A travel journal
to Charlottesville by Carmen
Quote: A look at Charlottesville, VA, and some of the great things it has to offer, from the slightly prejudiced eyes of a University of Virginia alumni.
But I've got to say that one of the primo highlights of a trip to Charlottesville is to see a football game in Scott's Stadium. I'm sorry, that would be David A. Harrison Field at Scott Stadium in the Carl Smith Center. (Thanks to donations, we have the longest name ever for a football stadium). You get caught up in the action, whether you're a football fan or not, and you find yourself on your feet rooting for the home team (you'd better, if you're in C-ville.) :)
Another highlight is most certainly standing on the lawn in awe of the Rotunda and the pavilions stretching down the lawn. It has rolling hills, but it was done that way on purpose, so that if you stand at the Rotunda and look down the lawn, it looks as if it's straight. :) That Jefferson, what a genious!
It's really hard to drive/park around the University of Virginia campus. Find either nearby street parking or park at the bookstore (they just re-did it with a new parking garage.). Either way, you'll want to park and walk so you can see everything.
Also, if it's Fall, that's the best time to take the back ways around the city and look at the fall foliage. The Blue Ridge Parkway is a good route, also Rt. 250 out in the country.
Restaurant | "St. Maarten's "
Member Rating 4 out of 5 on July 7, 2000
St. Maarten's Cafe
1400 Wertland Street
Charlottesville, Virginia 22903
Restaurant | "Bodo's Bagels"
Bodo's Bagel Bakery and New York Sandwich Shop
505 Preston Avenue
Charlottesville, Virginia 22903
Attraction | "The Rotunda and Lawn at UVA"
At the far end is the majestic Rotunda, designed by Jefferson and based on the Parthenon, which he meant to be used as a library. Stand on the Rotunda steps and look out down the lawn, with the Lawn rooms and the Pavilions lining the edge. The Pavilions were meant to be houses for the professors, and the students would live in the Lawn rooms, so that they could mix and discuss classes and issues of the day. The Pavilions are joined by a walkway, which was supposed to be so that the professors and their families could interact without running into the students, for some quiet time. There are tours that show you the inside of the Rotunda, times vary.
Several famous people have lived on the Lawn, including Ralph Sampson and Edgar Allen Poe. Look out at night, however, because it's a UVA tradition to 'streak' the Lawn during your time there. If you see a nude person run by, don't be frightened.
The best way to see the Lawn is to take a University-guided tour, so you can learn all the neat stories about the Lawn rooms and Jefferson himself, but just to walk down the lawn in quiet reflection is an amazing experience.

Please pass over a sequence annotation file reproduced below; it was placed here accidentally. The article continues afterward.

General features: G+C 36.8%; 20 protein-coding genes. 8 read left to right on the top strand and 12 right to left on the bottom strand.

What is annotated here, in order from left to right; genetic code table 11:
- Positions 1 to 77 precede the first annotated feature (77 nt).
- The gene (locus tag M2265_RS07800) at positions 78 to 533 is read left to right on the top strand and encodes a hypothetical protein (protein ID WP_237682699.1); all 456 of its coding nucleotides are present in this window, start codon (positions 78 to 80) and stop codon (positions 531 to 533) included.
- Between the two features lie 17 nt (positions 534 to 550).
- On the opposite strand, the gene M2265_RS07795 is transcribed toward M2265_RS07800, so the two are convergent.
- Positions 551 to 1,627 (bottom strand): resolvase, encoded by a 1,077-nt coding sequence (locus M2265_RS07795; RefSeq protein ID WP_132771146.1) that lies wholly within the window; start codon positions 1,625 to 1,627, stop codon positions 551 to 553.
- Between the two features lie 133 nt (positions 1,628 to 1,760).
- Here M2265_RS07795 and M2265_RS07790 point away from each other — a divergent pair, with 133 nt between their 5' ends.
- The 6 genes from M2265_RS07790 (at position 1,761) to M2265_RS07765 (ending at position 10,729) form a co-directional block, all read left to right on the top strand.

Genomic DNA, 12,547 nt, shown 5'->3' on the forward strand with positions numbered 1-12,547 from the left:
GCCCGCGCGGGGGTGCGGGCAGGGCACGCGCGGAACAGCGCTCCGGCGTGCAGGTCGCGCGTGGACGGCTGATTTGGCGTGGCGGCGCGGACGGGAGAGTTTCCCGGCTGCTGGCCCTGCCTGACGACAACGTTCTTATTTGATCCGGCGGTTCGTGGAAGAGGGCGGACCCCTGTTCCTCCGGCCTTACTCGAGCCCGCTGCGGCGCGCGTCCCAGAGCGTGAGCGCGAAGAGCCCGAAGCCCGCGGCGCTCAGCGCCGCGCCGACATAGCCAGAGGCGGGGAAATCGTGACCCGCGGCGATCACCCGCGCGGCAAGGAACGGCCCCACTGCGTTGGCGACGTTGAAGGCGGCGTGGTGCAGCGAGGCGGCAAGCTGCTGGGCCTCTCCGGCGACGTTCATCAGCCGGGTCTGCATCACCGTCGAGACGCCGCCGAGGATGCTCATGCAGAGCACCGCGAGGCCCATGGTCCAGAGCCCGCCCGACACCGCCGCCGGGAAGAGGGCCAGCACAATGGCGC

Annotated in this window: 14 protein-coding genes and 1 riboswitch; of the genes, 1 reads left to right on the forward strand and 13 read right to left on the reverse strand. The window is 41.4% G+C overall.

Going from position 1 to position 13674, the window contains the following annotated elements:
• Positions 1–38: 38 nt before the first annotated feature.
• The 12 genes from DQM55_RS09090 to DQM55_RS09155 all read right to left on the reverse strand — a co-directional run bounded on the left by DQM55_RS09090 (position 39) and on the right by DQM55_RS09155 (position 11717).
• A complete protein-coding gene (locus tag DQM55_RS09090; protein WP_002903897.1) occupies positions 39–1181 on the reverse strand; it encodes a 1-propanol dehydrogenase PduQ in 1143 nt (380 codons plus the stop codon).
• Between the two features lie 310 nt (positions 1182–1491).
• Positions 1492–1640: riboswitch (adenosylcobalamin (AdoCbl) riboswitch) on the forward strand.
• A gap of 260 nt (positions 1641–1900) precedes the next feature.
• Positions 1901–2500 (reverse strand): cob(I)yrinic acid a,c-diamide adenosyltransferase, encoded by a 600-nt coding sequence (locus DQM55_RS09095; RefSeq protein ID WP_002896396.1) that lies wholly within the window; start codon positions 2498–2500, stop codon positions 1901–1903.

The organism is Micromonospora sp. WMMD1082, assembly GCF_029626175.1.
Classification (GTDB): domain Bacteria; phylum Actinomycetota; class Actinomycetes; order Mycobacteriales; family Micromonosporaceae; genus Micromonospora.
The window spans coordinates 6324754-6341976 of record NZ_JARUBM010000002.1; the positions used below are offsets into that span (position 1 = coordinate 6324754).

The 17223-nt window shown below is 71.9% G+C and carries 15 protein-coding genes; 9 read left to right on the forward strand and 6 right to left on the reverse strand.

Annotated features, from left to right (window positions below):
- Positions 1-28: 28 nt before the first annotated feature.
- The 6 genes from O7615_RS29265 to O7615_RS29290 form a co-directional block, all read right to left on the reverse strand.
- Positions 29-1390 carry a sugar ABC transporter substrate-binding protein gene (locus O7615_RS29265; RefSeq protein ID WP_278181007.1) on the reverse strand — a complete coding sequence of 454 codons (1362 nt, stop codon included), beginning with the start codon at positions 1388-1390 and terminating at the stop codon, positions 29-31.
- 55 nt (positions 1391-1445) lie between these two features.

Here are some of the stories and tricks I actually remember from my college days.
1. At night, if you sit on the steps of the Rotunda and lie backwards, it looks like a dark, quiet river. (a little bit of alcohol helps this effect along)
2. While students apply to live in the Lawn rooms, and they usually go to those with the best resumes (editor in cheif of the newspaper, etc.) they give up a bit of luxury. There are fireplaces in the rooms, but no showers. To shower, they don their robes and slippers and walk outside and down the stairs to the communal showers. (even in the cold.)
3. When streaking the lawn, the streaker removes his clothes and hands them to a trusted friend (leaving them is perilous, you might not get them back.) The object is to start at the Rotunda, run all the way down to the statue of Homer, kiss his butt, and run back. Careful to avoid policemen, lawn residents with flashlights, and the occasional chains that cross the lawn. One friend of mine tripped and broke his leg because of a chain!
The Academical Village
University of Virginia
His home is full of intersting and unique ideas. Such as the clock over the entrance that measures the days of the week and the month of the year, as well as the time. (He ran out of room on the wall, cut a hole in the floor, and Saturday and Sunday are marked on the floor below.) He kept fossils that he found and other interesting artifiacts that he enjoyed.
It's also neat to learn that Jefferson didn't like to waste space with stairs in his architecture, so the staircases are very small and out-of-the-way. The gardens are also fabulous, and the slave history is facinating.
The tour usually ends with a visit to Jefferson's grave. His tombstone recognizes him for three things, the Declaration of Independence, and Father of the University of Virginia, to name the two I remember. President of the United States isn't one of them, which I think is a very humble approach to his life.
This is a whole-day activity, and fun for everyone in the family. Many aspects are hands-on.
931 Thomas Jefferson Parkway
Charlottesville, Virginia 22902
Attraction | "Downtown Mall"
Member Rating 3 out of 5 on July 7, 2000
Historic Downtown Mall
Between Water and Market Street
Cary, North Carolina